George W. Bush is Still a Bad Painter

W says his latest work is "a love story" for his daddy.

The painting by George W. Bush, depicting him standing next to his fatherPhoto via: @TODAYshow
A painting by George W. Bush, depicting him standing next to his father
Photo via: @TODAYshow

The whole world gasped in February 2013 when a Romanian hacker leaked, not any shocking top secret US intelligence, but a cluster of paintings that President George W. Bush had crafted since leaving office, including several self-portraits in the bathtub and shower (see “Hacker Who Outed George W. Bush as a Painter Gets 4-Year Jail Sentence”).

Although initially embarrassed for being exposed as a (dubious) painter, W subsequently changed his tune and embraced his artistic inclinations, even staging a museum show of his oeuvre (see “Impeach This Art? George W. Bush Has His Museum Debut in Dallas”).

Since then, Bush hasn’t put his brushes down. Yesterday, during an appearance on NBC’s Today show, the former U.S. president showed a new piece: a painting of himself standing solemnly next to his father, George H.W. Bush.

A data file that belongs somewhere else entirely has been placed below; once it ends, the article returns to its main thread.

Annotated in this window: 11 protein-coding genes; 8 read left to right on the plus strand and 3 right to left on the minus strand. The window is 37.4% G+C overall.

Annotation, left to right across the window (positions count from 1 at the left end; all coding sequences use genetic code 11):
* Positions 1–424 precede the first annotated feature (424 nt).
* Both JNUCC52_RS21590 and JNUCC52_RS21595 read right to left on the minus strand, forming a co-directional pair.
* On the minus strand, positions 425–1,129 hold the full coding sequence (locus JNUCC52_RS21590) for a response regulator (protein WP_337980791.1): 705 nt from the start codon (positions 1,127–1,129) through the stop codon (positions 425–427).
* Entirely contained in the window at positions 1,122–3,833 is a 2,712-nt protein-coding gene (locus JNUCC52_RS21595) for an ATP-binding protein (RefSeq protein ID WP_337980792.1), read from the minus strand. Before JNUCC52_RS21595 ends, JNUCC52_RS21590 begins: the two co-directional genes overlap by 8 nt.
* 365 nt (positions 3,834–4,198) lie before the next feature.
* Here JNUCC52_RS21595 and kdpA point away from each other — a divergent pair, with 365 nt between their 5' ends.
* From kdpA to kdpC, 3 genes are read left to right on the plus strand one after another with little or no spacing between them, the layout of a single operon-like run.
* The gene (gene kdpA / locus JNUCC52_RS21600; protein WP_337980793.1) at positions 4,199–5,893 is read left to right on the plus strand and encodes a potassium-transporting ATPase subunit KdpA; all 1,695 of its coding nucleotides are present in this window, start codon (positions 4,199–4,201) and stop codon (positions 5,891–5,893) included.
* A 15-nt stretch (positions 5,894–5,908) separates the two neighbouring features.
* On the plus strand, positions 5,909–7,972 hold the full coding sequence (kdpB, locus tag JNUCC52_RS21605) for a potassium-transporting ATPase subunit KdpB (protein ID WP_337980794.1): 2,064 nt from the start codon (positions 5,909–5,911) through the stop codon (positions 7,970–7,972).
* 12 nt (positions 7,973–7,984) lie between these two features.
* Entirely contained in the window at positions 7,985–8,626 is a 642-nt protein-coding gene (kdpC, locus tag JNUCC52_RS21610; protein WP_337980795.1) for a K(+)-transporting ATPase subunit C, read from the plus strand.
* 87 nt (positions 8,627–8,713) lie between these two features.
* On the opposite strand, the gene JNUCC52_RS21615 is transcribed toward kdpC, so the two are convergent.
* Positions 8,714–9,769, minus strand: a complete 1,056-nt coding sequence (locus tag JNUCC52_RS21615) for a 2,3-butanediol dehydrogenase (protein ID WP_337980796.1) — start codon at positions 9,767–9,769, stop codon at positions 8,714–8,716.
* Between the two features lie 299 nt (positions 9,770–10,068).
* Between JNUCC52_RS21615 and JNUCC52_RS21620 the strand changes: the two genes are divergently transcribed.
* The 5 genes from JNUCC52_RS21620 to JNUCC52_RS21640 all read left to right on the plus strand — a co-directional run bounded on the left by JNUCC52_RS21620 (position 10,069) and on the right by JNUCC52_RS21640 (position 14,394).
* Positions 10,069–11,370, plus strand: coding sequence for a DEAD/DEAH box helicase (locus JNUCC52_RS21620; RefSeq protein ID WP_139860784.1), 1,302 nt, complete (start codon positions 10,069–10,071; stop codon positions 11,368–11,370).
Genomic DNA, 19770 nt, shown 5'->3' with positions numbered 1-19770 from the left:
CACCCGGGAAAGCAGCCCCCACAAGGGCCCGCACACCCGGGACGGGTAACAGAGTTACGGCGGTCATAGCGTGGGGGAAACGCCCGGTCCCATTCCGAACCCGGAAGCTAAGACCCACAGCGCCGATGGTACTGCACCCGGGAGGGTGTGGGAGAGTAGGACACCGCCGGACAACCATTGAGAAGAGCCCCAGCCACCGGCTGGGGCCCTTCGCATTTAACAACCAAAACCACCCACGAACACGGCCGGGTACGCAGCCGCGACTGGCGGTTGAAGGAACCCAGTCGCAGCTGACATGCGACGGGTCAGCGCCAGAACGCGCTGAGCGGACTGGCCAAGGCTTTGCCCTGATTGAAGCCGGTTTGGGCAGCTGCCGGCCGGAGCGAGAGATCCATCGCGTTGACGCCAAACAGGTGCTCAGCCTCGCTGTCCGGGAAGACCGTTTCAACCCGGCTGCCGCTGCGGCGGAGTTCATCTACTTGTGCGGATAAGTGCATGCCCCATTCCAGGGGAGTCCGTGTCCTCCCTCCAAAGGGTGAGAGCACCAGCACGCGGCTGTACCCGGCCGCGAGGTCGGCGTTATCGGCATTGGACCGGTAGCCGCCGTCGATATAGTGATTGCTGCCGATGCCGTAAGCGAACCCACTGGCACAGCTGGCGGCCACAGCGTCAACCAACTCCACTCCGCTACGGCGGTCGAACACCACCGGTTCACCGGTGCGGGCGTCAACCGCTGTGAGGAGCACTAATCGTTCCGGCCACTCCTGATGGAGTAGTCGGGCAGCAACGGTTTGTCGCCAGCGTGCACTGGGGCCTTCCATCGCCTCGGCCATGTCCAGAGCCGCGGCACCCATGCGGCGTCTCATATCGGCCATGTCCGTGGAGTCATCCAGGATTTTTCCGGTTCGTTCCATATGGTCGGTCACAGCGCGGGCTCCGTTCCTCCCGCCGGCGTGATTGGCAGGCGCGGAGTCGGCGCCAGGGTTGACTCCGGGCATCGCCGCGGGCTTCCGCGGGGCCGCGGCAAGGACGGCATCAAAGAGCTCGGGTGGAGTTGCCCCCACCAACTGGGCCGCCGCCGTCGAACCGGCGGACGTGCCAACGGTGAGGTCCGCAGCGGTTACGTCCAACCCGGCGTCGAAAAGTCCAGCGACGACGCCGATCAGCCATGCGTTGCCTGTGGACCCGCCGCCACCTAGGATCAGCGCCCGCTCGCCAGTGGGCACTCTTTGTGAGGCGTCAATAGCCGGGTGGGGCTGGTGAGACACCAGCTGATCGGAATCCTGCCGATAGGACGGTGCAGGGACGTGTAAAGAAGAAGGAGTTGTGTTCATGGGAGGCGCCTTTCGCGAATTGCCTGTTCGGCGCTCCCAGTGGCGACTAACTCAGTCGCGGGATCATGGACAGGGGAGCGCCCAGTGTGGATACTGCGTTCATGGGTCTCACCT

“I was proud to be standing next to a man I admired greatly,” Bush said on the show. “First thing I wanted to make sure is I got the noses right. I’ve tried to paint a gentle soul, and I did it. As for me, I kind of bumbled through,” he explained, according to the Guardian.

It seems that the former president has recently been doing a fair share of soul-searching into the father-son bond. This week, the younger Bush will also release a biography of his father 41: A Portrait of My Father.

ripley-bush-exhibition-review-01

Self-portrait painting by President George W. Bush.
Photo by Grant Miller.

At the Today show, Bush also explained what led him to paint after leaving the White House: “The first shocking experience was that I didn’t have any responsibilities,” he said, according to the Huffington Post. “But then you get this sense of longing to make sure you remain stimulated. Painting helps fill that void.”

The painting (which, like the coming book, George W hilariously describes as “a love story”) features a significantly less jowly depiction of his dad than his previous effort. Both appear to be shown about the age when they each departed the Oval Office. And surprisingly, W, long seen as following too zealously in his father’s footsteps, upstages the elder Bush in this latest masterpiece. No word on what H.W. thinks of the move, but we say keep ’em comin’, George.


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